Judge Catherine C. Eagles of the U.S. District Court for the Middle District of North Carolina made the right call by allowing a large hospital system policyholder to litigate the merits of its COVID-19 business interruption claim to recovery where so many others have had that door improperly and prematurely shut by other federal courts recently.
Coronavirus coverage cases require courts to properly apply foundational principles of policy interpretation and undisputed procedural standards to a first-in-a-generation phenomenon. Unfortunately, many courts have exceeded their limited role in reviewing insurer motions to dismiss COVID-19 business interruption cases by making premature factual and scientific determinations instead of properly accepting well-pled facts in the complaints as true and allowing discovery to proceed. In far too many cases, the following warning from Purdue University’s amicus brief in the Seventh Circuit review of Circle Block Partners, LLC v. Fireman’s Fund Insurance Company has gone unheeded:
“Law lags science; it does not lead it.” Rosen v. Ciba-Geigy Corp., 78 F.3d 316, 319 (7th Cir. 1996) [(Posner, J.)].… Rather than assuming the truth of the profoundly factual allegations in a complaint—and leaving their proof (or disproof) to expert scientists—the court invented scientific findings that favored its preferred legal conclusion. That was error.
But in a measured decision, Judge Eagles rejected Zurich carrier American Guarantee and Liability Insurance Company’s motion to dismiss Novant Health, Inc.’s claim to recovery for losses arising from the presence of the Coronavirus in its hospital and outpatient properties.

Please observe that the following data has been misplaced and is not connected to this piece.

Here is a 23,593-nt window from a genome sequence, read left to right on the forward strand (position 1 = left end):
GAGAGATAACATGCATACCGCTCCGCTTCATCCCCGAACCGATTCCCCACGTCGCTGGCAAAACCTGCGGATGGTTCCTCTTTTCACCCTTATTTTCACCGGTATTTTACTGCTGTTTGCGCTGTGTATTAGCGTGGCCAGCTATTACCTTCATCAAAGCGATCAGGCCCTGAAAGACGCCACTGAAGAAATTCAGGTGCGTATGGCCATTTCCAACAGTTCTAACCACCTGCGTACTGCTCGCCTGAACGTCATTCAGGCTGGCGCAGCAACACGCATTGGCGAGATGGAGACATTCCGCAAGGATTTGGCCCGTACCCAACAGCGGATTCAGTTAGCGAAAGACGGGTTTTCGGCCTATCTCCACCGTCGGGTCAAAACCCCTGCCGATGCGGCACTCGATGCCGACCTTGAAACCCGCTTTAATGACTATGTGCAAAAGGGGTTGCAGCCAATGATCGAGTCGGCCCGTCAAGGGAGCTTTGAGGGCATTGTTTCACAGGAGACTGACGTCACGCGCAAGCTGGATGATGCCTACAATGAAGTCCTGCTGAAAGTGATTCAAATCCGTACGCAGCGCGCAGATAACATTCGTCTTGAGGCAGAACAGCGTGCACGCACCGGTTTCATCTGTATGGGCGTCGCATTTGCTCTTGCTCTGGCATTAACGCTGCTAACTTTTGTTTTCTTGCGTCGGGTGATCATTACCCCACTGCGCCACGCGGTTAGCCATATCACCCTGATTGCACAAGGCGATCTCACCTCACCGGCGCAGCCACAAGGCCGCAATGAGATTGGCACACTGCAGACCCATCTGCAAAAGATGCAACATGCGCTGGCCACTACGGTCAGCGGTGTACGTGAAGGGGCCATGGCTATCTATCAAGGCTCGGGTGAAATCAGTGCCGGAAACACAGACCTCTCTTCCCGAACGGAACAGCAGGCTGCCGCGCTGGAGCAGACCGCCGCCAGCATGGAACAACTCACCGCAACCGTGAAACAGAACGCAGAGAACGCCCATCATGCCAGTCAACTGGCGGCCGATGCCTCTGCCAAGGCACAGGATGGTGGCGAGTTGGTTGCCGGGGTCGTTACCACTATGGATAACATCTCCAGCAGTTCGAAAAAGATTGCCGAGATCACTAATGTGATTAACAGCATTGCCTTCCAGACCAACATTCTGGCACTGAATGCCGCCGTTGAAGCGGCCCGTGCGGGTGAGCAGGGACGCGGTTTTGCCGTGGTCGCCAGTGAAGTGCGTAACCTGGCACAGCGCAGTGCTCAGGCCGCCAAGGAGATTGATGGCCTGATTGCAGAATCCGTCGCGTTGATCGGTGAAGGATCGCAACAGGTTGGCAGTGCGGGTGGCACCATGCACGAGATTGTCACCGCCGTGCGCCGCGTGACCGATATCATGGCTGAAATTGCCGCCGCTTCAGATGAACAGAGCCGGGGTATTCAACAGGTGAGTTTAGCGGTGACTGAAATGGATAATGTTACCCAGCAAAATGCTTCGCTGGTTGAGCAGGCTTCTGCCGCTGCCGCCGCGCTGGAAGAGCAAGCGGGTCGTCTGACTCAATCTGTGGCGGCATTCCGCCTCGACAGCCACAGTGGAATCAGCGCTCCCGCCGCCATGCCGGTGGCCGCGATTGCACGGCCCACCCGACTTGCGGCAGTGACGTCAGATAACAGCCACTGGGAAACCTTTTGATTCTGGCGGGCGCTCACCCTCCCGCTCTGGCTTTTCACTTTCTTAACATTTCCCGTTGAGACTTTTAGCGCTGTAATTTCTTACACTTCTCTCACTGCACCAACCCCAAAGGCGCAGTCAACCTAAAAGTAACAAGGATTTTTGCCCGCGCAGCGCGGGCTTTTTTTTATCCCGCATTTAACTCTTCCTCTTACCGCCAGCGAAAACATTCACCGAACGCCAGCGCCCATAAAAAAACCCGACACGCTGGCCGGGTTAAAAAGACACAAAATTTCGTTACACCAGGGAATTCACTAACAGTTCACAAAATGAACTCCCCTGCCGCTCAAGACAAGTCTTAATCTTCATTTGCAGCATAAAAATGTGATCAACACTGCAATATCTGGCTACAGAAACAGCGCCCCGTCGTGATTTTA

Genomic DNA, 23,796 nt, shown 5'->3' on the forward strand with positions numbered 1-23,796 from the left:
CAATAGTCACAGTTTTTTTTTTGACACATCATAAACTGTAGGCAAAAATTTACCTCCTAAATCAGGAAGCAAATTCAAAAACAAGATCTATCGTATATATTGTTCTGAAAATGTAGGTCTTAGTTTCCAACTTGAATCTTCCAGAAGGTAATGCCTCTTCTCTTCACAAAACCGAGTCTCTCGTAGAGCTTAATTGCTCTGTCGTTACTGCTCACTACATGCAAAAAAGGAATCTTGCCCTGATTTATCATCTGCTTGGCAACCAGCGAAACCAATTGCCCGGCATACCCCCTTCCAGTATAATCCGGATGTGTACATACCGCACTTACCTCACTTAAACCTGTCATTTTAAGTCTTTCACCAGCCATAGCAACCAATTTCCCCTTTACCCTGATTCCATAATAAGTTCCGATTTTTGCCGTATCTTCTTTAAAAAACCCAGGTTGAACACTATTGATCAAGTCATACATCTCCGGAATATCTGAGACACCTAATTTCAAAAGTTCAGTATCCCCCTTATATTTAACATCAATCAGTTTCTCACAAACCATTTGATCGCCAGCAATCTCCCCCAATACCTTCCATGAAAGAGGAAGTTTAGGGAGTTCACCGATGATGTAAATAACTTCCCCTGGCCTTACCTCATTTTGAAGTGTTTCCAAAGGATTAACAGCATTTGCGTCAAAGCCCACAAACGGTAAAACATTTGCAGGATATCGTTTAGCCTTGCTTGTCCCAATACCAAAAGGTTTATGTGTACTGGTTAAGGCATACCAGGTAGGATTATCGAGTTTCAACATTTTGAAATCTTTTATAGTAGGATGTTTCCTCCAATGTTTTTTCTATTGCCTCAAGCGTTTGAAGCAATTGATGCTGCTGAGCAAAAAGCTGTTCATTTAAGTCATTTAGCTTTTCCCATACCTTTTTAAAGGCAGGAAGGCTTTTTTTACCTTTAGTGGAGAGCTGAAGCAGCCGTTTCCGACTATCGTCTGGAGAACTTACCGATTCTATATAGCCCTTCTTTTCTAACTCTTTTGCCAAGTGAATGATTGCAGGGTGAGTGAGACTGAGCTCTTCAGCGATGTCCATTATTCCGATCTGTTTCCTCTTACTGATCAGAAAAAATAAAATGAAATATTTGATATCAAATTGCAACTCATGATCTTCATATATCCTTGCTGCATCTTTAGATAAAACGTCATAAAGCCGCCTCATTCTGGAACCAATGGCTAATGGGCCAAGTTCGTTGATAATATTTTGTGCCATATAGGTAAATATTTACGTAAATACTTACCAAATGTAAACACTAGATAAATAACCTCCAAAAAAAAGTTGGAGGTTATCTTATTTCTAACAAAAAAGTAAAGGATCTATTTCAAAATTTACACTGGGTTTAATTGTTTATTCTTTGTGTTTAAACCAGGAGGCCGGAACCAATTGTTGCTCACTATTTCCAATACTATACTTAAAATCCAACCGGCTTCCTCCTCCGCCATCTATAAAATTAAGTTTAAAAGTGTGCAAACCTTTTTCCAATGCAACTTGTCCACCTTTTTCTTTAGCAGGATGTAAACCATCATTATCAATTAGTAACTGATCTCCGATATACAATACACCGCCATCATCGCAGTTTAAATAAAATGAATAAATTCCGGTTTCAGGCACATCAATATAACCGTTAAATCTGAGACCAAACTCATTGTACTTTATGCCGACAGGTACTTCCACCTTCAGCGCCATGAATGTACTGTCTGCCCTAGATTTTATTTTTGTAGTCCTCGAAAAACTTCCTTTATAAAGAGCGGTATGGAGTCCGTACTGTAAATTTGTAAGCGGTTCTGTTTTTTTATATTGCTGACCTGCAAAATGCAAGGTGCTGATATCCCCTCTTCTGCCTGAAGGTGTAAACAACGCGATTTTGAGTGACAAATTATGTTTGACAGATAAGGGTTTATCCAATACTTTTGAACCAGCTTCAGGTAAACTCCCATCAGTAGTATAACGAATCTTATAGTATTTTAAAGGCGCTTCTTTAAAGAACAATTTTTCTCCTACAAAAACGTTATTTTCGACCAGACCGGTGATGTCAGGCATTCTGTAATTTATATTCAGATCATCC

The decision is especially notable for policyholders insured under the Zurich EDGE policy form (Zurich’s all risk commercial property insurance policy form sold to its largest property risks), but it is equally applicable to many others.
Critically, the court in Novant found that insurers simply cannot meet their burden to show that the continuous reintroduction of a deadly virus could not be covered under a property policy insuring against all direct physical loss of or damage to property. The hospital and medical facilities in question underwent a “tangible and physical transformation” in which the air and surfaces were rendered “dangerous transmission vehicles.” A transformation that would necessarily endure “through any occupation of the property.”
The court held that allegations of the virus’s presence on the covered properties were sufficient for purposes of pleading requirements. In doing so, the district court noted that courts have disagreed as to the definition of “physical loss” as used in insuring clauses like the one at issue. The court left the question open, observing that the term has been reasonably read both restrictively to exclude anything but the most obvious structural damage, and inclusively to cover harms “beyond demonstrable, structural alteration, to include loss of the property’s use, functionality, or reliability.”